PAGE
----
Sunday, November 15 is World Day of Remembrance for Road Traffic Victims

In this country, Veterans Day is observed on November 11 while Thanksgiving is always celebrated on the fourth Thursday of November. You may not know that on the third Sunday of November, the U.S. also takes part in a global event known as the World Day of Remembrance for Road Traffic Victims (WDR) intended to give recognition to the people injured or killed in traffic accidents and the plight of their loved ones who must deal with the consequences. Begun in 1995, WDR was adopted by the United Nations in 2005 as “the appropriate acknowledgement for victims of road traffic crashes and their families.” On November 15, the 20th anniversary of WDR’s first observation, we urge you to take a moment to reflect on those who work to prevent crashes, those who live with the injuries, those who lost everything, and your own driving habits.

Drawing attention to road traffic crashes, their consequences and costs, and prevention measures is not easy, often because the numbers are staggering. Road traffic crashes kill nearly 3,500 people every day and injure or disable 50 million people each year around the world. Road trauma is the leading cause of death worldwide among people ages 10 to 24 and is the leading cause of death in the U.S. to those aged 0 to 30. There were more than 18,600 motor vehicle deaths from January through June this year, compared to 16,400 deaths in the first six months of 2014 (a 14 percent increase). The estimated cost of the deaths, injuries and property damage related to those crashes is $152 billion.

Traffic accidents happen for many reasons, including those beyond the driver’s control, such as unsafe vehicles, defective roads, infrastructure problems and poor weather conditions. However, the majority of accidents are caused by human behavior. This means that if people made different choices -- better choices -- road accidents would be dramatically reduced. Imagine the lives that would be saved if people didn’t drive when they were drunk? Or tired? Or under the influence of drugs? What if people chose not to speed, tailgate, or run red lights?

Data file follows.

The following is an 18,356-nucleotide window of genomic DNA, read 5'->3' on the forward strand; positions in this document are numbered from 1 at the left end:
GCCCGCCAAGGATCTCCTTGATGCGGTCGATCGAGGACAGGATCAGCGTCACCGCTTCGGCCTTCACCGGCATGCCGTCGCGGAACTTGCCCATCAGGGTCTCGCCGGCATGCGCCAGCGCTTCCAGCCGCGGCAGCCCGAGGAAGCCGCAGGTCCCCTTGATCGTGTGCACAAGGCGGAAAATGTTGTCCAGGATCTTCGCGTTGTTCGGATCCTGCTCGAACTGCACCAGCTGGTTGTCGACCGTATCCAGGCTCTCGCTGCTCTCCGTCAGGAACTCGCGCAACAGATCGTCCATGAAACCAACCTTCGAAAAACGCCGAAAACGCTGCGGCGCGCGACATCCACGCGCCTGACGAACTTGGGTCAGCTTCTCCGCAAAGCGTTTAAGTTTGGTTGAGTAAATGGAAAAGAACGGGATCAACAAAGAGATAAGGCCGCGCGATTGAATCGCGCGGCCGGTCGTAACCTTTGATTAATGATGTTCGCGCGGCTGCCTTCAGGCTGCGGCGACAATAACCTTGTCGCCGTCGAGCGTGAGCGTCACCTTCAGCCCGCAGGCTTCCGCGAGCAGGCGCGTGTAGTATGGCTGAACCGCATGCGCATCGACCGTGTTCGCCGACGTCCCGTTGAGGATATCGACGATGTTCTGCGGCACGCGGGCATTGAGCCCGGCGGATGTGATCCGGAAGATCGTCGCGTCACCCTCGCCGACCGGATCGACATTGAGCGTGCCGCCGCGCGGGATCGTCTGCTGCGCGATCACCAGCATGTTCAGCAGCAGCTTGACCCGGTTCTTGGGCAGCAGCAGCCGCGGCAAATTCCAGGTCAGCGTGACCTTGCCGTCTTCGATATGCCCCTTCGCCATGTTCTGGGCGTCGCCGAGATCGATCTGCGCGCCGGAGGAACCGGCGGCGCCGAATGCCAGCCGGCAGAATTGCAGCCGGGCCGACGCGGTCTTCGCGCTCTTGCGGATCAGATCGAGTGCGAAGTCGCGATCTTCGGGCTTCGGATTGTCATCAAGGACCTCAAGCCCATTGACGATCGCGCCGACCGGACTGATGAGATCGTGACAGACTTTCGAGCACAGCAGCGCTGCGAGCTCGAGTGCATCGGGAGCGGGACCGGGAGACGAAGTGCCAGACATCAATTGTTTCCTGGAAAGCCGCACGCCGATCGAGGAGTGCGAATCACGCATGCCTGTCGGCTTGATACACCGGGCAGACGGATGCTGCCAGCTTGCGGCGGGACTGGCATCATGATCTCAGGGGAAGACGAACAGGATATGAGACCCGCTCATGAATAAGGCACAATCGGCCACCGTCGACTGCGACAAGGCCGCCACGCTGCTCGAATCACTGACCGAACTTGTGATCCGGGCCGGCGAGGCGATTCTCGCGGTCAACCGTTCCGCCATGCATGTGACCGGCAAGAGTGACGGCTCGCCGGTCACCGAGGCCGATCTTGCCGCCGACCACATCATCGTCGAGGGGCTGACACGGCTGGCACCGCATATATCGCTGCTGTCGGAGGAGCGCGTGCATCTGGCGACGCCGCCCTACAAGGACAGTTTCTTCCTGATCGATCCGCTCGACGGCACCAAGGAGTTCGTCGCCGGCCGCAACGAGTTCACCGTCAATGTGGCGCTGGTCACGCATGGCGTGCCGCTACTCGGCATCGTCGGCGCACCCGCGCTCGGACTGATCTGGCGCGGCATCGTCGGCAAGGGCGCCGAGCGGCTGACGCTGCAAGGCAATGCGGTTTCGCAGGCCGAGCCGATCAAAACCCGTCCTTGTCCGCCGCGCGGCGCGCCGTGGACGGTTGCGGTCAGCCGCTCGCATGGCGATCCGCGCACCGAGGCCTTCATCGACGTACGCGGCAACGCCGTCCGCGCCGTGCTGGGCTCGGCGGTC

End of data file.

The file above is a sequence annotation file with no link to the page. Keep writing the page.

While these suggestions may not be practical, is it really so difficult to expect people to not be distracted by their phones while they are driving? We managed to do it just a few decades ago before smartphones were the social norm. Despite a patchwork of state laws banning hand-held cell phone use while driving and texting while driving, few people have addressed their phone addiction and changed this risky behavior. One study found that 1.3 million crashes in one year involved cell phones, 77 percent of young adults were very or somewhat confident that they could safely text while driving, and 27 percent of adults had sent or received text messages while driving. Research recently commissioned by AT&T found that 70 percent of smartphone users are on their phones while driving and are doing a variety of activities such as checking social media, searching the web, video chatting and taking selfies.

Everyone at Stabinski Law wants our community and Floridians everywhere to stay safe on the roads. While we hope that you and your loved ones are spared the experience of ever having to endure a serious traffic accident, we are here if you need us. We have helped many people sort out their legal rights, responsibilities and remedies. We strive to maintain client satisfaction and a track record of success in every case we handle. If you wish to learn more about how our firm can be of assistance to you, or you want to learn more about this topic, we encourage you to contact us by calling 305-643-3100 or filling out a free case evaluation form.

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